5       8       65        5      active sync   /dev/sde1

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which is the same as before the incident.

Unfortunately, no file system is detected on the device despite the modification. Block 0 on the md device shows;
00000000  49 4e 81 a4 02 02 00 00  00 00 03 e8 00 00 03 e8  |IN..............|
00000010  00 00 00 01 00 00 00 00  00 00 00 00 00 00 00 04  |................|
00000020  4b f5 19 64 01 30 31 a7  4b 11 70 f3 00 00 00 00  |K..d.01.K.p.....|
00000030  4c 0c d0 1c 05 b9 81 7f  00 00 00 00 00 00 0e c4  |L...............|
00000040  00 00 00 00 00 00 00 01  00 00 00 00 00 00 00 01  |................|
00000050  00 00 00 02 00 00 00 00  00 00 00 00 f5 97 70 f0  |..............p.|
00000060  ff ff ff ff 00 00 00 00  00 00 00 00 00 04 00 00  |................|
00000070  cb 80 00 01 00 00 00 00  00 00 00 00 00 00 00 00  |................|
00000080  00 00 00 00 00 00 00 00  00 00 00 00 00 00 00 00  |................|
*
00000100  49 4e 81 a4 02 02 00 00  00 00 03 e8 00 00 03 e8  |IN..............|
00000110  00 00 00 01 00 00 00 00  00 00 00 00 00 00 00 04  |................|
00000120  4b f5 19 63 35 e0 f7 c0  4b 11 70 f3 00 00 00 00  |K..c5...K.p.....|
00000130  4c 0c d0 1c 05 b9 81 7f  00 00 00 00 00 00 8f 13  |L...............|
00000140  00 00 00 00 00 00 00 09  00 00 00 00 00 00 00 01  |................|
00000150  00 00 00 02 00 00 00 00  00 00 00 00 f5 97 70 f0  |..............p.|
00000160  ff ff ff ff 00 00 00 00  00 00 00 00 00 04 20 88  |.............. .|
00000170  3a 40 00 09 00 00 00 00  00 00 00 00 00 00 00 00  |:@..............|
00000180  00 00 00 00 00 00 00 00  00 00 00 00 00 00 00 00  |................|

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while /dev/sdb3 still has the xfs header.

If i do a simple dd on the md device and pipe through strings I see text that belongs to documents I used to own but I am not sure that actually means anything.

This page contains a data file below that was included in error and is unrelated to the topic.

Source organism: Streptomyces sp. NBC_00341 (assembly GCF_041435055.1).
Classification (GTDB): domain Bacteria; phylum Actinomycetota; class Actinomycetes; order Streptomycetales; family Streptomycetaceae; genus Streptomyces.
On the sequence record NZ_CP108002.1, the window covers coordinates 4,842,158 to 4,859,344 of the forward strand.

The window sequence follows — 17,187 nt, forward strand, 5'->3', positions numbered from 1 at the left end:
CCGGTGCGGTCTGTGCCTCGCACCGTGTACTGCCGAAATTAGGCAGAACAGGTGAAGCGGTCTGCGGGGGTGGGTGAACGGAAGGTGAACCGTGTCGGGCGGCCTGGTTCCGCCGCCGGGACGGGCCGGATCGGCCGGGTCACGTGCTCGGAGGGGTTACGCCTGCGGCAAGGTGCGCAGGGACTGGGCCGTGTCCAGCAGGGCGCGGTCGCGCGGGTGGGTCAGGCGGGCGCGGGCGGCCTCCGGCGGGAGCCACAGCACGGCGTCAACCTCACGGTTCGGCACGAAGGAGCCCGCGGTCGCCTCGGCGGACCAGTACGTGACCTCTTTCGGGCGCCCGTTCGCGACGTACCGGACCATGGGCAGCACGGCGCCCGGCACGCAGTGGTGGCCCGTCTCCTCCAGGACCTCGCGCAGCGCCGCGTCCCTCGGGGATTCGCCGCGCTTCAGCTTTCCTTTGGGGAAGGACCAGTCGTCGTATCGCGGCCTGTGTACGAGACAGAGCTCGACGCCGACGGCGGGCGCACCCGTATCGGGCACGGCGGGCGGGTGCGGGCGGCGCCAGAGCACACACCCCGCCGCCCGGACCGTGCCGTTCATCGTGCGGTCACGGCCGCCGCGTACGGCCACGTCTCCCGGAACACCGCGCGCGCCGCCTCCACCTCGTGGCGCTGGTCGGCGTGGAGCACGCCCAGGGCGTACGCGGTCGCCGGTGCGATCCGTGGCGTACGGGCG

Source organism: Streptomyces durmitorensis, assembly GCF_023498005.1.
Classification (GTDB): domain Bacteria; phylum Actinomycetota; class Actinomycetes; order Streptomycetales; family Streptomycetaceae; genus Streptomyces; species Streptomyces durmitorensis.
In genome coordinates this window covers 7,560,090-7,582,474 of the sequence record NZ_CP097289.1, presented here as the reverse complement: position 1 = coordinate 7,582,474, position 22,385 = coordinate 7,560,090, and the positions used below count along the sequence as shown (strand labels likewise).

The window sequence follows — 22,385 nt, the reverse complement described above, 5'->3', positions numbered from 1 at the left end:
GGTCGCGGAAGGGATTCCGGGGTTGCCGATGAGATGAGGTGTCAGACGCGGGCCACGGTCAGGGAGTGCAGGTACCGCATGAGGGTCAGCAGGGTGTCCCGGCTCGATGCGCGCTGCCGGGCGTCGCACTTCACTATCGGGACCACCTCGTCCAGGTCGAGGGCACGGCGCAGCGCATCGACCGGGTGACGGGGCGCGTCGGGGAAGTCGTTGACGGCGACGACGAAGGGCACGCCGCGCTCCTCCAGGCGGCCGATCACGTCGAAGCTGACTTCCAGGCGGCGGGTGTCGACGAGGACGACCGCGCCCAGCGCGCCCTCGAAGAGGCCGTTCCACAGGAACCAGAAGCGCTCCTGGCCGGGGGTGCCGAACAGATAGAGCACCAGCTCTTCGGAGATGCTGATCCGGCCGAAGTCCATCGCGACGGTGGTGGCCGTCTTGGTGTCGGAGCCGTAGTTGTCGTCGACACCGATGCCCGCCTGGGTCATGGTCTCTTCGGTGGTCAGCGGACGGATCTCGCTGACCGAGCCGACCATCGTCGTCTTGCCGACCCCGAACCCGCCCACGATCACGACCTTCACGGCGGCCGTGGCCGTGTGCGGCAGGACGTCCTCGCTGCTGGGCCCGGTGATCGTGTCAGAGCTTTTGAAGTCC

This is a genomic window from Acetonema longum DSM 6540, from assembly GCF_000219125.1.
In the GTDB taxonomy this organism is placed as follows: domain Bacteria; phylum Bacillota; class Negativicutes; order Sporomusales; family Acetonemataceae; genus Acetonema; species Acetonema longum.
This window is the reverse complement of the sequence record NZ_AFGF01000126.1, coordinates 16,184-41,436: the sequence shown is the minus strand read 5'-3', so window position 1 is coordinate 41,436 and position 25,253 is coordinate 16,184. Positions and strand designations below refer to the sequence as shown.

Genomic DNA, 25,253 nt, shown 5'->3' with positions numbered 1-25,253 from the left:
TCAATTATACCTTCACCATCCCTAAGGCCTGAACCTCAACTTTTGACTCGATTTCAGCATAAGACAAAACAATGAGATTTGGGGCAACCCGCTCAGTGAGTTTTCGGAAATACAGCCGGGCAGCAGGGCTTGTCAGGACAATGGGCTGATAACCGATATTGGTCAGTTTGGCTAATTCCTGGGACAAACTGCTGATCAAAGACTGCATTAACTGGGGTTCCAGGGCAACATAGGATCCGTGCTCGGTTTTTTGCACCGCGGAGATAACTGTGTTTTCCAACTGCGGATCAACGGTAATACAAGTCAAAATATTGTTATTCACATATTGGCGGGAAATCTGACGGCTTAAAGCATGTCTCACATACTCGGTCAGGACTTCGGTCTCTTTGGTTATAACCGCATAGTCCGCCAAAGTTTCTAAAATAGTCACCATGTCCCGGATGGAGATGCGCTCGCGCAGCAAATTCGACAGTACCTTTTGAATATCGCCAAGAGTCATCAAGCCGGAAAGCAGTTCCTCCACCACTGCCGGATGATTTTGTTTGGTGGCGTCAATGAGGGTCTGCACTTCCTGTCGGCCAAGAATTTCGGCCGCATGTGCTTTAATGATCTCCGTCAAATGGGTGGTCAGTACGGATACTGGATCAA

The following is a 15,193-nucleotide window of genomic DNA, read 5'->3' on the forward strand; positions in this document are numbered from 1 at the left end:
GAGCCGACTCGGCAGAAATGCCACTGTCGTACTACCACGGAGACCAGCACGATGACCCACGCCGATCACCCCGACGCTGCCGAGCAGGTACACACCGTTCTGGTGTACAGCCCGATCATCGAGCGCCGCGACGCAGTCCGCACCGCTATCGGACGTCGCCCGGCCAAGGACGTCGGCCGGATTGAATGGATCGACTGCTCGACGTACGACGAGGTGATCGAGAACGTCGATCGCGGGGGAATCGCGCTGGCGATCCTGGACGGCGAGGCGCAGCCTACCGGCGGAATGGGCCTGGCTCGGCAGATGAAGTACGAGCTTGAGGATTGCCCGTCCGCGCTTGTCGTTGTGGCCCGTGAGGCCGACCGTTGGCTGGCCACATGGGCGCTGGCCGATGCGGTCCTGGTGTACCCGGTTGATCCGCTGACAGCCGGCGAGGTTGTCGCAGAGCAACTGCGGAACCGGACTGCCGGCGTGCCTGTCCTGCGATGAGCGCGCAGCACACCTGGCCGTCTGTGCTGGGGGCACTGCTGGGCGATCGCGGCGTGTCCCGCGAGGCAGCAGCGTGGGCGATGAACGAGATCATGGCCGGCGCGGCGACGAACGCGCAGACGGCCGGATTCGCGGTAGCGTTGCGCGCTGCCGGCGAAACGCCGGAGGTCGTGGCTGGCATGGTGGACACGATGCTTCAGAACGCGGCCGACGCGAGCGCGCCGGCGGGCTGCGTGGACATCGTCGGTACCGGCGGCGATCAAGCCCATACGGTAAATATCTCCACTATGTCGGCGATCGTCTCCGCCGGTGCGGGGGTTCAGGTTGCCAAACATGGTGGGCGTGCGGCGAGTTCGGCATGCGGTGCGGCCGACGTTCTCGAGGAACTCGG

This is where I ran out of ideas. I have most likely done something wrong along the line. All I ask is that the collective wistom that is this forum help me with either additional tests or ideas, or inform me it is gone. Cut your losses and move on!

Many thanks in advance,

  Mats
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Question by:Hallonstedt
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11 Comments
 
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Expert Comment

by:rindi
ID: 38300426
I'm afraid you have lost your data. The mistake you made was to try rebuilding the array, that causes a resync and that replaces the contents of the drive you tried to re-add. You might have had more luck if you had used the assemble command which would have added the disk back to the array without rebuilding it.

I think the only small chance you would have would be to send the disks to a professional recovery agency, but that is probably prohibitively expensive.

At least you have probably learned from this experience that having RAID isn't a substitute for backups. Also, if your disks are large enough I'd suggest another array type, like RAID 6 or RAID 10, which have more redundancy and more disks can fail.
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by:multimac
ID: 38300927
rindi has it right.
Also you can send your disks to http://www.krollontrack.com/
they once restored our raid5 array, after some "genius" tried to increased the disk space without any backup and failed horrible.
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Expert Comment

by:thegu99
ID: 38300958
yup rindi is right.
Even a pro recovery firm may not be able to get back your data as it appears that not only was a rebuild done, but the disk order has been changed and rebuilt again.  If a pro firm is able to reassemble your original RAID and recover some of your data, it will be quite expensive.
Sorry for your loss.  :(
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Nothing ever in the clear!

This technical paper will help you implement VMware’s VM encryption as well as implement Veeam encryption which together will achieve the nothing ever in the clear goal. If a bad guy steals VMs, backups or traffic they get nothing.

 
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Expert Comment

by:andyalder
ID: 38302185
I'm not at all sure Rindi is right, it really depends on how long the "mdadm --create" process took. I few seconds means it wrote some superblocks to tell the OS how the new disk layout was to be but didn't write all over the disks. A few hours and that means it over-wrote all the data. I recommend leaving the thread open until dlethe posts although he'll probably tell you that even in case 1 he would charge an arm and a leg but could probably recover 99% of it.